SAN FRANCISCO HAS THE NATION’S HIGHEST POSITIVE-EQUITY LEVELS
U.S. homeowner equity has nearly doubled over the past four years, with price appreciation pushing the Bay Area to the top of the heap.
A recent CoreLogic analysis found that 46.7 million homeowners have regained positive equity, representing 92 percent of all properties with a mortgage at the end of the first quarter. The San Francisco metro area boasts the highest positive-equity levels in the nation, with 99.4 percent of homeowners classified as above water.
In a statement accompanying the report, CoreLogic Chief Economist Frank Nothaft said that U.S. home equity totaled $6.9 trillion at the end of the first quarter. He attributed the gains to home price growth, more owners paying down their loan principal, and a shrinking number of distressed properties.
BAY AREA HOMEOWNERS STILL UNDERESTIMATING PROPERTY VALUES
Homeowners in California and other Western states are undervaluing their properties by a substantial margin, and that’s particularly true in the Bay Area’s two largest cities.
In its latest monthly Home Price Perception Index, Quicken Loans found that appraisers valued homes in the San Jose metro area 3.00 percent higher than owner expectations in May, the second-highest such gap in the nation behind Denver. San Francisco was next in line, with appraisers valuing homes 2.87 percent higher than owner estimates. That rift has closed significantly from one year ago, when appraisers valued homes higher than owners by 6.38 percent in San Jose and 5.49 percent in San Francisco.
“The hot housing markets along the west coast are growing quicker than owners realize, giving way to higher than expected prices for buyers and more home equity for existing owners,” Quicken Loans Chief Economist Bob Walters said in a statement. Five of the top 10 owner-undervalued markets are in California, including Sacramento, Los Angeles, and Riverside.
MORTGAGE RATES FALL TO 3-YEAR LOW
Mortgage rates dropped again last week, in part due to the expectations that surrounded the Federal Reserve’s June meeting.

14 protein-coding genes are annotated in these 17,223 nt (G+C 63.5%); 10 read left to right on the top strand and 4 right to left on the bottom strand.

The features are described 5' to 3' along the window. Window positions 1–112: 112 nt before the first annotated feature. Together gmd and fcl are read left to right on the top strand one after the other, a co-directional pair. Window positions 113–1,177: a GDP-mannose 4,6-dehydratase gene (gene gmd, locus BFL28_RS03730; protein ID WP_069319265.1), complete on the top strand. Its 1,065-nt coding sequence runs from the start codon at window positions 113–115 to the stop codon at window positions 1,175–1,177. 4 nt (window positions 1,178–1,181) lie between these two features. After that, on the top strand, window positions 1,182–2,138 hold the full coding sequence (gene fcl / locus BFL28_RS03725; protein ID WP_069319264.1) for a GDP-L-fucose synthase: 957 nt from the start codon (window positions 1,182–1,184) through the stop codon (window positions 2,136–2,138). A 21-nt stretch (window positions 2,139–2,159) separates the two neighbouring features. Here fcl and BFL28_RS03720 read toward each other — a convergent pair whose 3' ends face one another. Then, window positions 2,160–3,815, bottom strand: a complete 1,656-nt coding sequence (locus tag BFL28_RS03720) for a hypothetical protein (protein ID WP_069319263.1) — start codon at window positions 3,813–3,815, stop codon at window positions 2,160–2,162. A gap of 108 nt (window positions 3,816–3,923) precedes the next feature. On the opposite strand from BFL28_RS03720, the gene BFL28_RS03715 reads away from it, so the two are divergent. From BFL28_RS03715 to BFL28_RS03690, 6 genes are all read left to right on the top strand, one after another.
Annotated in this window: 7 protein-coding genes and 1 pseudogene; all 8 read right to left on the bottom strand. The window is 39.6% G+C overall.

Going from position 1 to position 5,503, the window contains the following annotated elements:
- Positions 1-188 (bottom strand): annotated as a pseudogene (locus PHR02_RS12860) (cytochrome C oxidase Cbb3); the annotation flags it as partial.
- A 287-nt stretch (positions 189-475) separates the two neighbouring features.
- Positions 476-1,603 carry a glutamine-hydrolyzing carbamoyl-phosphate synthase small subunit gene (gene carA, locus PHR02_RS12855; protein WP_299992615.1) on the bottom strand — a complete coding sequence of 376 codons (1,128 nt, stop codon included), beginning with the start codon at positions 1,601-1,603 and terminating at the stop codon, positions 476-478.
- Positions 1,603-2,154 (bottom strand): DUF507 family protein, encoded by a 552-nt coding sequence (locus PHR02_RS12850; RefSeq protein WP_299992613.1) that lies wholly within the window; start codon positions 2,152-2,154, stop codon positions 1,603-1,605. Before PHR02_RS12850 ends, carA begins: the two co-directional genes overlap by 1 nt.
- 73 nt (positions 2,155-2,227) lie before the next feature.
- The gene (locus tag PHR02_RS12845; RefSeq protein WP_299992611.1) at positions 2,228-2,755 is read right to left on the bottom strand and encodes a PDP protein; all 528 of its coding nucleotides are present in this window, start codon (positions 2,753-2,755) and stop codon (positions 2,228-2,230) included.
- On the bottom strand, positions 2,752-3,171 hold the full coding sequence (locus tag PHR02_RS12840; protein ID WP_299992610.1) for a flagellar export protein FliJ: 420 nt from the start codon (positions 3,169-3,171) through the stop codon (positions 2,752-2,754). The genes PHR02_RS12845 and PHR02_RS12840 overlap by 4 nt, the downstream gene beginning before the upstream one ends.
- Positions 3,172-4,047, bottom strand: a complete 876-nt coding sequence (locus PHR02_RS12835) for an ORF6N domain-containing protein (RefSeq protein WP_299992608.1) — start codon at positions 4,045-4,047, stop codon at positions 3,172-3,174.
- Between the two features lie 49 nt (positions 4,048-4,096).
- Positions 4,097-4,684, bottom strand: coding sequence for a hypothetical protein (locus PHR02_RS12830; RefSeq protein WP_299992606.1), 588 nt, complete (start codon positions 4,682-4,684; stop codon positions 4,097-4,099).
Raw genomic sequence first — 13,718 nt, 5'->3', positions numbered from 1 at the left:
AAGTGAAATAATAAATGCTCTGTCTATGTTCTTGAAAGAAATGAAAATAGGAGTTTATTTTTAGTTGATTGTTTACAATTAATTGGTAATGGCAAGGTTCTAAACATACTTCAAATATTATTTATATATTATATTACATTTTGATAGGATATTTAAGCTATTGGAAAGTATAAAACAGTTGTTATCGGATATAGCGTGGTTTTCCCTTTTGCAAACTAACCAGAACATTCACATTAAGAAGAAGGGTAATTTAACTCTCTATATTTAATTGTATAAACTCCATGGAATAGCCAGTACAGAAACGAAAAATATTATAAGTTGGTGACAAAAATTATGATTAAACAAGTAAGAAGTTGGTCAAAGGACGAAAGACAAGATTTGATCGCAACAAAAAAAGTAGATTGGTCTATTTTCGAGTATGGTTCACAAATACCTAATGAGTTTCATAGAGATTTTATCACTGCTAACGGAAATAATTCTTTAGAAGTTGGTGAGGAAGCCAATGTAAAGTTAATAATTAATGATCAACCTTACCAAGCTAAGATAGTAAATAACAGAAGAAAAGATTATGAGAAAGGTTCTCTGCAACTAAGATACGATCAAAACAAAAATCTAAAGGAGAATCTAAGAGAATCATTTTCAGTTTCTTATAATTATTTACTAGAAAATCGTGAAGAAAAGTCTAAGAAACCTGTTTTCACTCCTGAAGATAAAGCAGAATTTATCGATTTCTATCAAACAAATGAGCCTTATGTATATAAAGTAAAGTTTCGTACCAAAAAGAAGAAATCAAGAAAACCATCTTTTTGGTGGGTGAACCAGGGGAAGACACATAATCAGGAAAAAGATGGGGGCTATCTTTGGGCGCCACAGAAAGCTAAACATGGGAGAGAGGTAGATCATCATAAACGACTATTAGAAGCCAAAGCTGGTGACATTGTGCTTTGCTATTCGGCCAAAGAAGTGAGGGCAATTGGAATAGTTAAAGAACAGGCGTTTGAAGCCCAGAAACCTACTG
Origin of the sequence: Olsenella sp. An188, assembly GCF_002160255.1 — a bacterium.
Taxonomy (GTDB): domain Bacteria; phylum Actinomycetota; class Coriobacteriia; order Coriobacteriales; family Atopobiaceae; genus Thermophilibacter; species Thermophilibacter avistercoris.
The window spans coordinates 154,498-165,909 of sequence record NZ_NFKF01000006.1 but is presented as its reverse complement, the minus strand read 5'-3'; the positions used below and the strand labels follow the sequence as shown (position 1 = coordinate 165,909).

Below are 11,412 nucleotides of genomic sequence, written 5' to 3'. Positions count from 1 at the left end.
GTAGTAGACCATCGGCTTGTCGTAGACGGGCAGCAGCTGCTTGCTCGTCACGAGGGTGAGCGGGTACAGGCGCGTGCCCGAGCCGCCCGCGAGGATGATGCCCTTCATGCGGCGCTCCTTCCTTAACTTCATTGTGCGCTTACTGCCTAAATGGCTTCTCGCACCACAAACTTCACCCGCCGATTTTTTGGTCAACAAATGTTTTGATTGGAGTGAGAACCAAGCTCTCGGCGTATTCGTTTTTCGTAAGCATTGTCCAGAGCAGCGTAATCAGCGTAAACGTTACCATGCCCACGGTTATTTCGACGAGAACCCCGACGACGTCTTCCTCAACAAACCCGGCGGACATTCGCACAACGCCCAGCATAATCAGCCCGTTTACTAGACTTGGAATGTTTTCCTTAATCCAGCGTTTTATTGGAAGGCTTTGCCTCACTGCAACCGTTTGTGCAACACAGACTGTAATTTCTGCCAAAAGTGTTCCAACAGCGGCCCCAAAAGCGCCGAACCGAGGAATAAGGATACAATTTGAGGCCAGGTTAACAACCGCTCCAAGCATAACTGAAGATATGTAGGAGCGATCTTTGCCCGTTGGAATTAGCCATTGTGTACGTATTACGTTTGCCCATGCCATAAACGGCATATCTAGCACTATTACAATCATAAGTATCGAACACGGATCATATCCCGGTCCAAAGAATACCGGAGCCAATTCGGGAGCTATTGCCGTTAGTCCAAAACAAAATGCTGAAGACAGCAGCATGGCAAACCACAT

According to Freddie Mac, 30-year, fixed-rate mortgages averaged 3.54 percent for the week ended June 16, which the National Association of Realtors says is the lowest since May 2013. Fifteen-year, fixed-rate mortgages also dropped from the previous week, averaging 2,81 percent.
Pointing in part to the U.K.’s upcoming decision to potentially exit the European Union, Freddie Mac Chief Economist Sean Becketti said that he doesn’t expect Treasury yields, and consequently mortgage rates, to increase significantly in the coming weeks.
MOST AMERICANS BELIEVE THAT HOUSING AFFORDABILITY IS A PROBLEM
An overwhelming majority of Americans think that the country is in some state of a housing-affordability crisis, and half are making sacrifices such as taking second jobs in order to pay their mortgages
Citing results from the MacArthur Foundation’s 2016 How Housing Matters survey, the National Association of Realtors reports that 81 percent of Americans believe that U.S. home affordability is a problem, with 60 percent calling it a serious problem. What’s more, just 29 percent of respondents are confident that the last housing crisis is finally in the rearview mirror.
However, Americans did express optimism that the issues can be fixed; two-thirds said that actions can be taken to close the affordability gap. Three-quarters of respondents think that it is important for the U.S. government to enact measures to increase affordability, and 63 percent say that the current presidential candidates should be talking more about it.
Shared with permission from the Pacific Union Blog